Bencke thinks that the digital influencers and religious leaders who have been spreading prejudicial ideas are “taking advantage from the people’s lack of discernment in order to make money and become famous.” She argues that some of them should be criminally investigated for such acts.

Some religious leaders in the flooded region echoed the sense that the disaster was a result of impiety, if not a single event. A Roman Catholic priest in the city of Novo Hamburgo, one of the most impacted areas in Rio Grande do Sul, released a video earlier this week in which he implied that the floods are a consequence of atheism.

“Could it be that there’s a message from heaven with all those rains and floods? Rio Grande do Sul, according to surveys, is the most atheist state in Brazil, many times carried away by its intellectual and economic pride,” said the Rev. Marco Antônio Leal, adding that “God wants the people from the state to kneel down and believe in Him again.”

Another Christian influencer has pointed out that Rio Grande do Sul is one of the states with the highest number of centers of Umbanda and Candomblé, African Brazilian religions associated by many evangelical Christians with the devil, so it’s paying the price now.

madonna concert floods
A fan dances while waiting for the start of Madonna’s last show of her The Celebration Tour, on Copacabana beach in Rio de Janeiro, Brazil, Saturday, May 4, 2024. (AP Photo/Bruna Prado)

Baba Diba de Iyemonja, a prominent Umbanda leader in Rio Grande do Sul, said that the African Brazilian religions are often made scapegoats when a calamity occurs. “We filed a lawsuit against that digital influencer. That has been only the most recent in a series of aggressions that we have been suffering over the past years,” Diba de Iyemonja told RNS.

Diba de Iyemonja pointed out that numerous Umbanda and Candomblé adherents have been impacted by the floods, given that many of them are poor Black people who live in vulnerable areas that were inundated by the swollen rivers.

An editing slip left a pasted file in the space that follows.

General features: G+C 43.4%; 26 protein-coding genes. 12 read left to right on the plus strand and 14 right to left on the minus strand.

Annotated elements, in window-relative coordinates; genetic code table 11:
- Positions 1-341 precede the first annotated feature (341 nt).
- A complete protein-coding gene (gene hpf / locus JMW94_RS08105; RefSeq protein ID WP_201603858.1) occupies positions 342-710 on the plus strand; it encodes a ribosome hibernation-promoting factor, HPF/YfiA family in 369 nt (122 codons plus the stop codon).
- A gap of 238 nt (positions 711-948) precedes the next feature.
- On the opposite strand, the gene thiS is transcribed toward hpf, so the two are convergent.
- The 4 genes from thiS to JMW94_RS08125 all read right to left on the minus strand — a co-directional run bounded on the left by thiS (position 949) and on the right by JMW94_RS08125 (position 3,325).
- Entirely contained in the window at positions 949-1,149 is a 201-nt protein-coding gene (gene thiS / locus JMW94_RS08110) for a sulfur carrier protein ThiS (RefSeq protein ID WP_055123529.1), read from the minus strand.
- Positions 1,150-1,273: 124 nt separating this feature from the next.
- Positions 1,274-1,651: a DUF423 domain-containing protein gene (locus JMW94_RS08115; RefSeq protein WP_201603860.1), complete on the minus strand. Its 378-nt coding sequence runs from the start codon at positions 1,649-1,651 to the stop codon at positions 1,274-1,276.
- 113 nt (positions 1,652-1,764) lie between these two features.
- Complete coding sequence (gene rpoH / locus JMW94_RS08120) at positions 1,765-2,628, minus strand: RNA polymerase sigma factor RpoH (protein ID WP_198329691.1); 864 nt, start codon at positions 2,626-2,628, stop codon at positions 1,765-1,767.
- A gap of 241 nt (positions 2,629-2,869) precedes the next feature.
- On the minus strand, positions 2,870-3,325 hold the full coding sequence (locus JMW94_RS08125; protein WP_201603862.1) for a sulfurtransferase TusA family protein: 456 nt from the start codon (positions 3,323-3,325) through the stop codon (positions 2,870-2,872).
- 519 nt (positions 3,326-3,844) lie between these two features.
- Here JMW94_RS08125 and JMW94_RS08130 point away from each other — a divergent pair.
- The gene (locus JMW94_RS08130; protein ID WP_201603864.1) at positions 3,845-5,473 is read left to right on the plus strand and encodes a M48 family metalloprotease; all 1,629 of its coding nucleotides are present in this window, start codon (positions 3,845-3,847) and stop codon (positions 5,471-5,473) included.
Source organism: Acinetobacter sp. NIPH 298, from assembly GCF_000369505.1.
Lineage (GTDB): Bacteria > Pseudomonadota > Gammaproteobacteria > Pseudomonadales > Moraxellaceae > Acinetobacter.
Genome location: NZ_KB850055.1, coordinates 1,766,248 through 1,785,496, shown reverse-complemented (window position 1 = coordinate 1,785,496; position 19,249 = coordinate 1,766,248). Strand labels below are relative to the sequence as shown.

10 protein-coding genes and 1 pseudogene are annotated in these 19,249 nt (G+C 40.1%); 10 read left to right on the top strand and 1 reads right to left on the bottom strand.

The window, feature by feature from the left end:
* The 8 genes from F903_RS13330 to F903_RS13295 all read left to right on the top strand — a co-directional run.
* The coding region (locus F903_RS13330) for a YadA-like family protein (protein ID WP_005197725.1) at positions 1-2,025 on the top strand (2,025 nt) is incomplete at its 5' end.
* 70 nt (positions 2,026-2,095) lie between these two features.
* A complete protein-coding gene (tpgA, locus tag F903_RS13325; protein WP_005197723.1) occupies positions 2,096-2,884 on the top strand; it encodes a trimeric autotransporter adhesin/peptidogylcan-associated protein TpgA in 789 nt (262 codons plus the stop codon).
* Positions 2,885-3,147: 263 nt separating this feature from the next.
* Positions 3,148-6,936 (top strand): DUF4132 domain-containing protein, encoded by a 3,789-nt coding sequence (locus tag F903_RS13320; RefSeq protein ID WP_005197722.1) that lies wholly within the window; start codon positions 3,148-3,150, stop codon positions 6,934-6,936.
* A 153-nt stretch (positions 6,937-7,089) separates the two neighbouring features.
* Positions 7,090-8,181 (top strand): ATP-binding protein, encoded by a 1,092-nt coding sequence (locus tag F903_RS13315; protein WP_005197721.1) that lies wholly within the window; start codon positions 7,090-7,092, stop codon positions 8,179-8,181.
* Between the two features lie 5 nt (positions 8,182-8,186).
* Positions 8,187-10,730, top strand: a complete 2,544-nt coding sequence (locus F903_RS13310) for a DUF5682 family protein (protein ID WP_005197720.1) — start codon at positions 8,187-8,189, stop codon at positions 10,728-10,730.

“We’re now struggling to ensure that federal relief resources will reach us. We are traditionally forgotten at those times,” he added.

Whether or not they saw the floods as divine retribution for Madonna’s antics, evangelicals debated the themes of the show. 

“I wouldn’t attend the concert because Madonna’s music doesn’t reflect my spirituality and my Christian morality,” said 33-year-old lawyer and evangelical Késia Medeiros. “But everybody is free to go and be happy about it. I was glad to see older LGBT people, who suffered so much in the 1980s with homophobia and the beginning of AIDS, now being able to celebrate and have fun in Madonna’s show.” 

Medeiros, who is a member of a Pentecostal community in Parnamirim, dismissed the idea that Madonna was summoning Satan in her show. “She just found an artistic way of expressing herself — and of making money,” said Medeiros. 

As for the floods, they “have impacted Christians and non-Christians alike. It’s not something spiritual. It’s the consequence of human actions,” she said.

Eduardo Campos Lima is a Brazilian journalist, independent researcher and contributor to Religion News Service. 



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6 Responses

  1. Apparently these Christians in Brazil don’t realize that their Brazilian Carnival festivals have numerous displays of sexuality, LBGT, and other things. Somehow, they don’t complain about those.

  2. Have these far right people never read the scripture where it is written: (I know, it’s a rhetorical question…)

    First epistle of Shaul to Corinthians 5: 11-13; & 11:31-24: ” You judge among yourselves and put away from among you wicked immoral persons. Judge yourselves within the church and Let GOD judge those without (outside) the church. For if we judge ourselves, we are chastened by the LORD, and thus, will not be condemned with the world.”